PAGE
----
LONDONDERRY — Don’t be surprised if Aviation Museum of New Hampshire staff and volunteers stop what they’re doing and start playing with toys at about 6:30 p.m. most days.
The museum’s “Festival of Toy Planes” exhibit, which runs through Jan. 12, is designed to bring out the kid in everyone. So for five nights a week — Wednesdays through Sundays at the museum on Navigator Way, visitors are likely to find museum reps throwing down in a game of “Barn Buzzin’ Goofy,” a vintage Disney game of skill.
The demo also includes toy planes for young children that whir, beep and prowl the floor like ancestors of today’s robot vacuums. Superheroes represented include Wonder Woman, piloting her translucent aircraft while crying out warnings to evil-doers when tapped on her head.
Still, the audience favorite so far seems to be a metal mechanical wind-up toy, “Duck on Bike,” still in its original cardboard box. Wound up by a metal key, the duck pedals in a wide circle while three feathers spin rapidly above the duck’s head.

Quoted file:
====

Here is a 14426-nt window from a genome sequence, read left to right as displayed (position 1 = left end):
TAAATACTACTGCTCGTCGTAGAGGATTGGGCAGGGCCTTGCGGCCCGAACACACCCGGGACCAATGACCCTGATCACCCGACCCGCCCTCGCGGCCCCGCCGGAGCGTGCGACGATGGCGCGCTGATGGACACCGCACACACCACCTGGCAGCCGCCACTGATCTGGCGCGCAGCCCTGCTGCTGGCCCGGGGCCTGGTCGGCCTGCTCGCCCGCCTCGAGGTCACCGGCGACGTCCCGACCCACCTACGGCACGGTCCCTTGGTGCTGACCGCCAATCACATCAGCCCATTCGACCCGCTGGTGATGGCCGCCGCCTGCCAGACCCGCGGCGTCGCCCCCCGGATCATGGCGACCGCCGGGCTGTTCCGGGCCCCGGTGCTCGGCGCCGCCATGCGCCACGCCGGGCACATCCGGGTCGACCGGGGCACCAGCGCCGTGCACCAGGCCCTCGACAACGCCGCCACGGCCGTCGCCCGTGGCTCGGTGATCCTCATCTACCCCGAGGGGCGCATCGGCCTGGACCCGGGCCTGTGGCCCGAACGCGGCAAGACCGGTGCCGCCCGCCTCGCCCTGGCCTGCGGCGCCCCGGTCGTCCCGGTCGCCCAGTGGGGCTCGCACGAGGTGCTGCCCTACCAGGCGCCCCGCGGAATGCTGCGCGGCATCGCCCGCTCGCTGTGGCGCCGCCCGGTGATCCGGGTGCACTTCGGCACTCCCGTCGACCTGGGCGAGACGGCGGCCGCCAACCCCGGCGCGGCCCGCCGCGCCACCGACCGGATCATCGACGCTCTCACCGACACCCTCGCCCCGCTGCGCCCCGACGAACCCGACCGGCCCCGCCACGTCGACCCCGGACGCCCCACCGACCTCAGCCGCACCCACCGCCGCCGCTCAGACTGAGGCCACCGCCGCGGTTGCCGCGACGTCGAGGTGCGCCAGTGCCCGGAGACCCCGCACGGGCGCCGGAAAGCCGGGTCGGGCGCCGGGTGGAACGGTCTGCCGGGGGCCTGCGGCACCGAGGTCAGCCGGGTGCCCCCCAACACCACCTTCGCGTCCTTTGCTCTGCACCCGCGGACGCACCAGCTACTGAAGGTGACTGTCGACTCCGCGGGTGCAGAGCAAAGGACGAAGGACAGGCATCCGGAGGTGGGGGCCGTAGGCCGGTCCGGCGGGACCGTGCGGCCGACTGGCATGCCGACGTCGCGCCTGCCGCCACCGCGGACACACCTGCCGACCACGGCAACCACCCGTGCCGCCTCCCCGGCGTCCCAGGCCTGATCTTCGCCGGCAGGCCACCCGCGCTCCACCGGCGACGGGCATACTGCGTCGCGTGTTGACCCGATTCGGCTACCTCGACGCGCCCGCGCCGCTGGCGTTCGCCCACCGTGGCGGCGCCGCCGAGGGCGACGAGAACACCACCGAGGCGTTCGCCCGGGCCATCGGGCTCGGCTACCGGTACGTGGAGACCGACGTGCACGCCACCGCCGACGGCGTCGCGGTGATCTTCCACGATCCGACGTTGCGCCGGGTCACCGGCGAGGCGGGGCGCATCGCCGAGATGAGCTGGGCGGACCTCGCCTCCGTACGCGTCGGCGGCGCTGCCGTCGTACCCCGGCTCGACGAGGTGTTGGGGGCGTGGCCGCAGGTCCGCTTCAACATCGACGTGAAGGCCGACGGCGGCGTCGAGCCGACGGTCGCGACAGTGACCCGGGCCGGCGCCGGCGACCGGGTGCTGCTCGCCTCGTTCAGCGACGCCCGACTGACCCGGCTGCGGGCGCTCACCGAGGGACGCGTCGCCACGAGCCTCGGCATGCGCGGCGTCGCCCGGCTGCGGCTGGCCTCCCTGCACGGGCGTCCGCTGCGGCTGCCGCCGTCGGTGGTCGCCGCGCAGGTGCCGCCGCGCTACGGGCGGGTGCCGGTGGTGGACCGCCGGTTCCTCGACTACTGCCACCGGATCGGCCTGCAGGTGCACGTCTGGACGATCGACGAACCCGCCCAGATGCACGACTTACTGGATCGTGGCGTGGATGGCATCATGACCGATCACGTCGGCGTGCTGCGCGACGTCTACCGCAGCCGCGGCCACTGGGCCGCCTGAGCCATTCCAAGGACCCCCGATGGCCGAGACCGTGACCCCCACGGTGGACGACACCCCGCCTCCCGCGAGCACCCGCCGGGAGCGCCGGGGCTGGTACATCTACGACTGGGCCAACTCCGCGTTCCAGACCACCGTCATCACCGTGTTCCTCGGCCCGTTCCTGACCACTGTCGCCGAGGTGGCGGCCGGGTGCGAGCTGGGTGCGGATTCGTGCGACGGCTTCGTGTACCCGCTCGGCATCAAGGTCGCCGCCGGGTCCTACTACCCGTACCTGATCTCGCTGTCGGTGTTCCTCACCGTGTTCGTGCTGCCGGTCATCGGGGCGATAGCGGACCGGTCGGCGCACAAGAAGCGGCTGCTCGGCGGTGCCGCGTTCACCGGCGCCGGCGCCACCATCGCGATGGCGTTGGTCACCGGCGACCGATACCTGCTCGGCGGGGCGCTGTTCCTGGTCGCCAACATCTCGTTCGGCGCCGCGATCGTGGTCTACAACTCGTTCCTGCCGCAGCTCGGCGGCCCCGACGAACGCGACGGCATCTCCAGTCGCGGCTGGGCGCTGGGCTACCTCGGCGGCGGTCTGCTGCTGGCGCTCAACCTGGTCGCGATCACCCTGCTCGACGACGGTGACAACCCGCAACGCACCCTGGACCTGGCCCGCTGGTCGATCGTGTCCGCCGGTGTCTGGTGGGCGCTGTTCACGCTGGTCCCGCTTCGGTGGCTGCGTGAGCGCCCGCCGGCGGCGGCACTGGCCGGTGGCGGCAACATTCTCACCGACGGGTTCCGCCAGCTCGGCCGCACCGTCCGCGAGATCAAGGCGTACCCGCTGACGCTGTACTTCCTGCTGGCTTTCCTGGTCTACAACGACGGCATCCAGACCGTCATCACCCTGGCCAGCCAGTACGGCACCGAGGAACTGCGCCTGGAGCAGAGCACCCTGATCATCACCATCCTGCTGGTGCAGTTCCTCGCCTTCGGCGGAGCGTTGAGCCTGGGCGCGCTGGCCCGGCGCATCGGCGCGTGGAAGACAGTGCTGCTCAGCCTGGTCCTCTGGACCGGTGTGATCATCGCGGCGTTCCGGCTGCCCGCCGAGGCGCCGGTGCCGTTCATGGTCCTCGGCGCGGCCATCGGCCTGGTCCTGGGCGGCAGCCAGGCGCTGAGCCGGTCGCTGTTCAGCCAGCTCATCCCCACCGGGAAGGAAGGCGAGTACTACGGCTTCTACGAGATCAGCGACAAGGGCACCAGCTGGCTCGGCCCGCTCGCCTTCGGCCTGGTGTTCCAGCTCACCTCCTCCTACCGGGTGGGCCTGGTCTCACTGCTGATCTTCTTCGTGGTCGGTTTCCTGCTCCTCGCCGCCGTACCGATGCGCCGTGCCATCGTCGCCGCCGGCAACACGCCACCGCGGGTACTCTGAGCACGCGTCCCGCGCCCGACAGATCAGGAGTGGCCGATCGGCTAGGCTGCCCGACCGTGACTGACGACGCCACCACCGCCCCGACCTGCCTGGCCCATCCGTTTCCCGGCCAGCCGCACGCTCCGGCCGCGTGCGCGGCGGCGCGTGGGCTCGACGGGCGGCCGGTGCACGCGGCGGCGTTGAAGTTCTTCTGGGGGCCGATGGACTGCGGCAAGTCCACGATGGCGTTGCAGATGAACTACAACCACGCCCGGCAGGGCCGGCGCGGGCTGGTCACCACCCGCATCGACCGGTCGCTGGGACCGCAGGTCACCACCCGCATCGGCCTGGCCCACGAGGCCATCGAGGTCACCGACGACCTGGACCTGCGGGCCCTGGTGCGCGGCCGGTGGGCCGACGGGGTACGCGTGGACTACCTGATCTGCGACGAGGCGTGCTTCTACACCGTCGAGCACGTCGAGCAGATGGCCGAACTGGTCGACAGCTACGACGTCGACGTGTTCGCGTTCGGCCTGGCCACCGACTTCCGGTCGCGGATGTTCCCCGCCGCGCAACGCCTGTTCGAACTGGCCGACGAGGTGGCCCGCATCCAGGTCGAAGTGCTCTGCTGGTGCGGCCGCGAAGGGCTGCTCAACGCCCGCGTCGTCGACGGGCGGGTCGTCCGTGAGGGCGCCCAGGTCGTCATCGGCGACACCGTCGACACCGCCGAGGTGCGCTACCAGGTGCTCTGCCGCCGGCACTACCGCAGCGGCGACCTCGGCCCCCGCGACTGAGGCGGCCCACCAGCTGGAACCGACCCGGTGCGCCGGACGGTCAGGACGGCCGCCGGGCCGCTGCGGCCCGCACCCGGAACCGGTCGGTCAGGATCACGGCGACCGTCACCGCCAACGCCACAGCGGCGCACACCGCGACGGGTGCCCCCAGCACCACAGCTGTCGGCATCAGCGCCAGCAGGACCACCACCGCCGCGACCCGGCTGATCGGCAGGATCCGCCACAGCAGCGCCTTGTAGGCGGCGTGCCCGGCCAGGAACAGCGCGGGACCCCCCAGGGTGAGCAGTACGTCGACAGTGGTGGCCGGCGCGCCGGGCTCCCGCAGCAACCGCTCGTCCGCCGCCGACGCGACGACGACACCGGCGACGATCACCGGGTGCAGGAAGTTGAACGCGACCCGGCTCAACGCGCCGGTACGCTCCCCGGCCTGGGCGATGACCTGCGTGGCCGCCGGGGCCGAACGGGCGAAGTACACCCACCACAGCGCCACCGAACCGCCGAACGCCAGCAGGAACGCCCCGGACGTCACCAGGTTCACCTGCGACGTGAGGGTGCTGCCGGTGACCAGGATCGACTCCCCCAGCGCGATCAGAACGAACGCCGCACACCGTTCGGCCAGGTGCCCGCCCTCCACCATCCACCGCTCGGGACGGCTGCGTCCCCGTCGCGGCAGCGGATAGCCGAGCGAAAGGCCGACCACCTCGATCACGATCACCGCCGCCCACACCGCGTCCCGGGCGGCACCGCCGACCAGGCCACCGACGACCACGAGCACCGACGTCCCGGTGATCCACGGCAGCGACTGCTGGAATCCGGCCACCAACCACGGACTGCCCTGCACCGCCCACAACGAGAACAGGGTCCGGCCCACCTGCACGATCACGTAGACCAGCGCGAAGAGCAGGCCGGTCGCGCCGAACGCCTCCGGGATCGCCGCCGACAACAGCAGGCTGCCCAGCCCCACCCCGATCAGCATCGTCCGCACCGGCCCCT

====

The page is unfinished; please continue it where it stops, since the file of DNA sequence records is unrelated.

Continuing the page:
“Maybe it’s the simplicity, but something about ‘Duck on Bike’ captures people’s imaginations,” said Jeff Rapsis, executive director of the museum.
The program includes working toy coin banks promoting Lindbergh’s 1927 solo flight across the Atlantic, a plastic two-player Disney airplane game with Goofy as pilot, and magnetic and friction-powered UFO toys.
The exhibit uses toys and model aircraft to trace aviation history from the beginning of powered flight through to the present day. The exhibit features aviation-themed toys, models, puzzles and promotional items from throughout the 20th century, from the Wright Brothers to Buzz Lightyear. Also on display are vintage aircraft piloted by celebrities including Bugs Bunny, Mickey Mouse, Elmo, and Barbie.
“For a century now, children have been finding toy planes and model aircraft among their holiday gifts,” Rapsis said. “No matter what decade you grew up in, our ‘Festival of Planes’ exhibit will help you rediscover the toys that first acquainted you with the magic of flight.”
Admission is $5 to $10, or free for children under 5.
For more information, visit www.aviationmuseumofnh.org or call 669-4820.